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How difficult is Mechanical Engineering?

SymphonicSymphonic Posts: 11Registered User New Member
edited December 2010 in Engineering Majors
In general. I realize that the difficulty changes with the school, but every school should have the same courses as far as the majors.

How difficult is Mechanical Engineering? Thermodynamics doesn't look too fun.
Post edited by Symphonic on
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Replies to: How difficult is Mechanical Engineering?

  • lil_killer129lil_killer129 Posts: 4,706Registered User Senior Member
    Very difficult.
  • SymphonicSymphonic Posts: 11Registered User New Member
    Hmmm, how are job prospects in NYC? For Mech and Civil Engineers? What do Mech engineers do anyway? I mean, it seems so broad, what's the job market like for them exactly?
  • undefinedundefined Posts: 282Registered User Junior Member
    Your level of interest will dictate the difficulty of the material, generally.
  • SymphonicSymphonic Posts: 11Registered User New Member
    Hmmm, makes sense I guess. Though like I said, I'm not sure what kinda jobs Mech Engineers actually get. Being a Mechanical Engineer is not a job the way Chemical, Electrical, and Civil Engineer are. It's a major to be sure, but not a job in itself.
  • keeferkeefer Posts: 616- Member
    It depends on your school. I had friends who went to easy schools and thought it's the same at every school, but that's not true. Engineering courses are curved in every school I know, the better your peers, the harder it is for you to get good grades.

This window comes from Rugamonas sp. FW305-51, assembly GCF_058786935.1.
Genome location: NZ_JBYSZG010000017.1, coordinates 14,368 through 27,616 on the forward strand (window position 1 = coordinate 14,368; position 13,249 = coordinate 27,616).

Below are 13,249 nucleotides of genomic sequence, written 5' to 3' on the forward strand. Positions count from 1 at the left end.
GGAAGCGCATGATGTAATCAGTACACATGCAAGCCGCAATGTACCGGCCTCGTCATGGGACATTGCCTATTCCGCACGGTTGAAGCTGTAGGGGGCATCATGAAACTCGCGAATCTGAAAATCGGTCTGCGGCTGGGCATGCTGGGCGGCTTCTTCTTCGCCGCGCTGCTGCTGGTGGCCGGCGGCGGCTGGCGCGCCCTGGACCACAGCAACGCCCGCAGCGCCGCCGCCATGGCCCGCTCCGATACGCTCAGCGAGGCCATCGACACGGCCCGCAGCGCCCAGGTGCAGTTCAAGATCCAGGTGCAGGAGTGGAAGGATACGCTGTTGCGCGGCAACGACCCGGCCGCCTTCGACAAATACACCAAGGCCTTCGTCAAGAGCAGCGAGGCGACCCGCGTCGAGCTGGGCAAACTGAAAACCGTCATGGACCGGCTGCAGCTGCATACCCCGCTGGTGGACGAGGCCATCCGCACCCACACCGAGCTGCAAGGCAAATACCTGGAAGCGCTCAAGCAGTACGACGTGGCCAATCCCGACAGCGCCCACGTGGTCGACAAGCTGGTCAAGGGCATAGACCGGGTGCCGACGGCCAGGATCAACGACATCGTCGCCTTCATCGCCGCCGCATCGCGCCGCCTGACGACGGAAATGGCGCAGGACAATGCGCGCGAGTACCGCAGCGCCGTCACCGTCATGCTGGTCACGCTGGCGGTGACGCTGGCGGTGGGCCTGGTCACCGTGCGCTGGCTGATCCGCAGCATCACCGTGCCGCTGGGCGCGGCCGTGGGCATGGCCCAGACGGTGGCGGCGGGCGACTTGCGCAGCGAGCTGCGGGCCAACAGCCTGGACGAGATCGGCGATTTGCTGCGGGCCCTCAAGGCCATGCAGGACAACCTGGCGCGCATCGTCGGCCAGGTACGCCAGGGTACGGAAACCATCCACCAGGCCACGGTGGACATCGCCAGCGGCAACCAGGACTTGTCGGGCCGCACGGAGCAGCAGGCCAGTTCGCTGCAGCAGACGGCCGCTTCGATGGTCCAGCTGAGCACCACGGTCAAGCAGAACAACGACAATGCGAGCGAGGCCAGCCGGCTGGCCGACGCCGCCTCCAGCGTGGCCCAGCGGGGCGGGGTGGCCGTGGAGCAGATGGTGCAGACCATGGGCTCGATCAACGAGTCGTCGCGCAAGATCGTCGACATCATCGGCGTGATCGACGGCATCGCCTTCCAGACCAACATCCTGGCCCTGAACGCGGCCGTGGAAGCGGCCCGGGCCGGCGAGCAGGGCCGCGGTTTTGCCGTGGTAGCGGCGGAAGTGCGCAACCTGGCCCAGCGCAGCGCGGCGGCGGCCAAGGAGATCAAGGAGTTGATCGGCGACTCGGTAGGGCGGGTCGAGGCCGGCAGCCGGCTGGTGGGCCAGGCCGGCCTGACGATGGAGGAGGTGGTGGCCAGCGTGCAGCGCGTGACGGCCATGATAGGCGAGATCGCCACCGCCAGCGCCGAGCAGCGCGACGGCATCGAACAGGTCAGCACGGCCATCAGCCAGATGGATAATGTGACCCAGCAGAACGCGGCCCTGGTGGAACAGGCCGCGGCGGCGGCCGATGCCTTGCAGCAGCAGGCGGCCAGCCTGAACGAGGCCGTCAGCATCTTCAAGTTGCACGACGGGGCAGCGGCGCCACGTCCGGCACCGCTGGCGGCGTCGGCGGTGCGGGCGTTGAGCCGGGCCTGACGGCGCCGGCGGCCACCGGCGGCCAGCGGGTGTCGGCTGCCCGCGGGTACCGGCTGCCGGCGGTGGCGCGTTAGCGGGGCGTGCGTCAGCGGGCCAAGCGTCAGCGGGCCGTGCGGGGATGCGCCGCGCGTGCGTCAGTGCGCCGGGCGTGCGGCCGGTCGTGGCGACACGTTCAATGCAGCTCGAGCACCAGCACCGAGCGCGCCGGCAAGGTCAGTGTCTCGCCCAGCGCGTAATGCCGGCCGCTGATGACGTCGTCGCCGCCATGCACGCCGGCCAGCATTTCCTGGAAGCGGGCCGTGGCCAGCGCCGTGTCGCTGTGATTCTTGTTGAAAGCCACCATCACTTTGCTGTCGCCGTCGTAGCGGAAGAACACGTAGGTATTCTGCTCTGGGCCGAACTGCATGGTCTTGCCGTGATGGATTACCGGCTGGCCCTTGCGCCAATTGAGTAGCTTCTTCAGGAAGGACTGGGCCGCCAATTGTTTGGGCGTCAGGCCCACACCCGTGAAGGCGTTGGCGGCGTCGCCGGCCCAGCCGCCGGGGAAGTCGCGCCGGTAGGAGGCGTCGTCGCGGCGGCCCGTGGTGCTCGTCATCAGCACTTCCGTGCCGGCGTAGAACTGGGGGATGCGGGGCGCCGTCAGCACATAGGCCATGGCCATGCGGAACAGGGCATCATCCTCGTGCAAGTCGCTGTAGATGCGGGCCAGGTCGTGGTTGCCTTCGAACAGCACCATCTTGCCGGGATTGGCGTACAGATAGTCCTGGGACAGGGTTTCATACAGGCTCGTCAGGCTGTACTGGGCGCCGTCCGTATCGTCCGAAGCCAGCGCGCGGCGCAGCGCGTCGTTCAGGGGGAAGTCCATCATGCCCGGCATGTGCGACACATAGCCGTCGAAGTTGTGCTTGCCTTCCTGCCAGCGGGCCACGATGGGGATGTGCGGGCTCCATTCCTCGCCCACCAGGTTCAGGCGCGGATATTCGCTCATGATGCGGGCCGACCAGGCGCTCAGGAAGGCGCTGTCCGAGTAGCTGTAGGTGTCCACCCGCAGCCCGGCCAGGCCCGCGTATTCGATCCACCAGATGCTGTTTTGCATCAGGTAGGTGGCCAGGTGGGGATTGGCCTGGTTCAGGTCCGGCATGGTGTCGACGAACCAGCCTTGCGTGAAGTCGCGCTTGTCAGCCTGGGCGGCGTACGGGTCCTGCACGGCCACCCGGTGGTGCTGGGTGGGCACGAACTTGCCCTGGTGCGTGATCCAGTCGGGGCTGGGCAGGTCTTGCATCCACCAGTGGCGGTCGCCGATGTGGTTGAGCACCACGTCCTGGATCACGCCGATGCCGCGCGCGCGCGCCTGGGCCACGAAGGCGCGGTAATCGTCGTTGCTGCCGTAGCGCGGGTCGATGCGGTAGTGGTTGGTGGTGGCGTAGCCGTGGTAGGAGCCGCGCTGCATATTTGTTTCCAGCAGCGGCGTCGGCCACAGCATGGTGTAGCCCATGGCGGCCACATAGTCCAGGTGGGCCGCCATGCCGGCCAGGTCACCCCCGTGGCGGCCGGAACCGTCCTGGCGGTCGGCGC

The thing about interest is certainly true, but some engineering majors are harder and some easier. Industrial Engineering is generally the easiest major in most engineering schools, Electrical and Computer Engineering are generally harder than Mechanical Engineering classes.
  • tahncol86tahncol86 Posts: 224Registered User Junior Member
    I completely agree with keefer.

    Having better peers really sink your gpa. Especially when the group is small..
  • ken285ken285 Posts: 3,882Registered User Senior Member
    Not sure how it is at other schools, but at mine, civil, mechanical, and chemical engineers all had to take thermodynamics, so it's tough to avoid.

    Mechanical engineers have many options when it comes to careers. Some go into aerospace, HVAC design, robotics, automotives, machines, biomechanics, etc.
    Being a Mechanical Engineer is not a job the way Chemical, Electrical, and Civil Engineer are. It's a major to be sure, but not a job in itself.
    I'm not quite sure what you mean by that. Even in other majors, not everybody does the same work after school, although they don't have as many options as mechE. You make it sound as if it is a bad thing, which it is definitely not.

    Job prospects in NYC for civil engineers are excellent. There's just so much work going on, for both infrastructure and even real estate. For mechanical engineers, I'm not so sure. One of my roommates who was a mech engr major worked for an architecture firm one summer, working mostly as a CAD monkey. Two mechE friends of mine worked for a civil engineering firm, another 2 for a construction management firm, one for a developer, one for an investment banking firm, and 2 for mechanical engineering firms. So I suspect it's not as good as civil or these people weren't interested in working as mechanical engineers. Of course, this is a very limited sample size so take it for what it's worth. This is only what I've seen.
  • Mr PayneMr Payne Posts: 8,850Registered User Senior Member